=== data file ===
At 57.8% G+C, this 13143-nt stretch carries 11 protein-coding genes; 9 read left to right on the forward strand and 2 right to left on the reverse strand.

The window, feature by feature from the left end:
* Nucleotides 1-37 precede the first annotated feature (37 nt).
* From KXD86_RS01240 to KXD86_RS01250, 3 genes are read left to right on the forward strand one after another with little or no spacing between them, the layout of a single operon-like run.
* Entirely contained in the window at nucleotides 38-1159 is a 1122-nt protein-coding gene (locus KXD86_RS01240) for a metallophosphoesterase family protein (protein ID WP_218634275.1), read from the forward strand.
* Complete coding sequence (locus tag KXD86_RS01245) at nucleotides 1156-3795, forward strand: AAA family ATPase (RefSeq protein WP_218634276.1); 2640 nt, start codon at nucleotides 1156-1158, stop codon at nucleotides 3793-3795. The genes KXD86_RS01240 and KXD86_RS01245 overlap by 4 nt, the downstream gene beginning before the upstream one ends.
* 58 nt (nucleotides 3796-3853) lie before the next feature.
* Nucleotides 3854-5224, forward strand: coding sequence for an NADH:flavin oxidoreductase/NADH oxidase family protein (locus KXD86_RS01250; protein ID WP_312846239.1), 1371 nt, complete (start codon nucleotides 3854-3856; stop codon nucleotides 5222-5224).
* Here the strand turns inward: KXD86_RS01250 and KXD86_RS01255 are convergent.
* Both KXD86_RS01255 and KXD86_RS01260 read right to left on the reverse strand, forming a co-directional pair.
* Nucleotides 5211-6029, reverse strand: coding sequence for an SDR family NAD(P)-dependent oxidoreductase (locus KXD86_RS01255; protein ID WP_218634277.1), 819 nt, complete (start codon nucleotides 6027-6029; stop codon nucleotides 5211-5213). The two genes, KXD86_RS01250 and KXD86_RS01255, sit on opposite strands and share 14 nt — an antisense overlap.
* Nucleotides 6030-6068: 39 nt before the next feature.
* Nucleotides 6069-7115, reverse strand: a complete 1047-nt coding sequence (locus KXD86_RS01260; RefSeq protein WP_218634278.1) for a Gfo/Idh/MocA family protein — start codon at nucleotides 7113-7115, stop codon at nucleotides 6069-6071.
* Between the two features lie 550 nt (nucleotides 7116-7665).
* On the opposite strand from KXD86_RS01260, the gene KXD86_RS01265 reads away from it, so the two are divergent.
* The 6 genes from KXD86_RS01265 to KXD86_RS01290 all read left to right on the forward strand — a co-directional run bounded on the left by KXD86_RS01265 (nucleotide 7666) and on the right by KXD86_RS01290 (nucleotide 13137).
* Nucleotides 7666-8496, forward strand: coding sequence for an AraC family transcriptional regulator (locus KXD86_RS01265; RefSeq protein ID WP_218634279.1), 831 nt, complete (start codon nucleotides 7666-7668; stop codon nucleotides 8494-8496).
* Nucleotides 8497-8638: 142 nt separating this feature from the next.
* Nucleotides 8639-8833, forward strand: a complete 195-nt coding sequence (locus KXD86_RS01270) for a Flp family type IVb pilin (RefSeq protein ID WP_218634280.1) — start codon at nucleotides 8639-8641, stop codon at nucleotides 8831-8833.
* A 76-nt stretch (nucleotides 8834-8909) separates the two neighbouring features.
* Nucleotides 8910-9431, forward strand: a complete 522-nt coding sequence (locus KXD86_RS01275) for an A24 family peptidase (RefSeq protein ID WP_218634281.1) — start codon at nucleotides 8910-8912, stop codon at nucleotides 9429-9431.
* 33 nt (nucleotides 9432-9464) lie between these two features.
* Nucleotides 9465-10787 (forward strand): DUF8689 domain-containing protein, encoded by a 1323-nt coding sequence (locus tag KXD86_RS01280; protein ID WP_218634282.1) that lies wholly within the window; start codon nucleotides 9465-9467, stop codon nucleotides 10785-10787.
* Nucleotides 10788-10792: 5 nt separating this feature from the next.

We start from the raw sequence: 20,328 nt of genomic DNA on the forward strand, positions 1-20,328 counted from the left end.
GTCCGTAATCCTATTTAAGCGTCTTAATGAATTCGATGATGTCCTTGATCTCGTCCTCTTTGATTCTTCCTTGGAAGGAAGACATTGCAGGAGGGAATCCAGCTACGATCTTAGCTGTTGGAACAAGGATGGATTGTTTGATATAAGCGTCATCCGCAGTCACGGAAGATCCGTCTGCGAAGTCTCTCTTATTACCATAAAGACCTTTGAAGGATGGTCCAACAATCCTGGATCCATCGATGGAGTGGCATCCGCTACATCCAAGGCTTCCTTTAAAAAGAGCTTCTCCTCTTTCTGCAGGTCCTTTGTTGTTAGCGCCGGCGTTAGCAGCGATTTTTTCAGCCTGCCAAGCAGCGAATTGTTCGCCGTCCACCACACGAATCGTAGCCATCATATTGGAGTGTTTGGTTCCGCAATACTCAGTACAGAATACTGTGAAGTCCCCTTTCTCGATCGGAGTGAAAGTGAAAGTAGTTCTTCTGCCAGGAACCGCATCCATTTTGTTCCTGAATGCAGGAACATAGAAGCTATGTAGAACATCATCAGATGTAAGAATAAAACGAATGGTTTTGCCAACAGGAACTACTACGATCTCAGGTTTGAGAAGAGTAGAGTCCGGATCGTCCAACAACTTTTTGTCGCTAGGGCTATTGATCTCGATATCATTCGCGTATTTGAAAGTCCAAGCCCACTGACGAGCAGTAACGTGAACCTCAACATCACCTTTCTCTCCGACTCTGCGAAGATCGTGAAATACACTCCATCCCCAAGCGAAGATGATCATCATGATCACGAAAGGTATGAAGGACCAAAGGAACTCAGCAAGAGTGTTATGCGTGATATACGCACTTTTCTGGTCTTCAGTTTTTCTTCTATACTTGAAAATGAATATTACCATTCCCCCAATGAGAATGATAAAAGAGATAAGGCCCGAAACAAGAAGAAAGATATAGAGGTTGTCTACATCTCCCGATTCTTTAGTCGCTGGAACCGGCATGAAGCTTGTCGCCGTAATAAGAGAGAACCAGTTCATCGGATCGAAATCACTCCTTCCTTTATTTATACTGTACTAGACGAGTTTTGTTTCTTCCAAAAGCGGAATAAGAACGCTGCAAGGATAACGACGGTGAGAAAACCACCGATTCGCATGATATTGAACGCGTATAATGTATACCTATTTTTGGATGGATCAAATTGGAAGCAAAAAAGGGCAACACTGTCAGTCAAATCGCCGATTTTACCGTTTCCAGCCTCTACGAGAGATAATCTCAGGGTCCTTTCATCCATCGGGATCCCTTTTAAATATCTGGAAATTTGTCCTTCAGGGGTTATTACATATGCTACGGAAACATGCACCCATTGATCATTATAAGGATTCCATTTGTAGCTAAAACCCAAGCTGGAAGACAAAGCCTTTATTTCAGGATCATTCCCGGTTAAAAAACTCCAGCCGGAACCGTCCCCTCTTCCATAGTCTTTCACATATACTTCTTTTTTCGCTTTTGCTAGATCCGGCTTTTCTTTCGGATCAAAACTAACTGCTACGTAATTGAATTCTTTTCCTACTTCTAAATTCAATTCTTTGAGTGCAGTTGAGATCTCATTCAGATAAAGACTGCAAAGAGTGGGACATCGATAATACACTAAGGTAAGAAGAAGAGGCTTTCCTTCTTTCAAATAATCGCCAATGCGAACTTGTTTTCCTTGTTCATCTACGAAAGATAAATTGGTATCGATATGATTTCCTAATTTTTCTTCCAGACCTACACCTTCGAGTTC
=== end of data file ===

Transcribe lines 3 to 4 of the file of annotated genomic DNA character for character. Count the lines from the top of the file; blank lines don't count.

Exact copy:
* Nucleotides 1-37 precede the first annotated feature (37 nt).
* From KXD86_RS01240 to KXD86_RS01250, 3 genes are read left to right on the forward strand one after another with little or no spacing between them, the layout of a single operon-like run.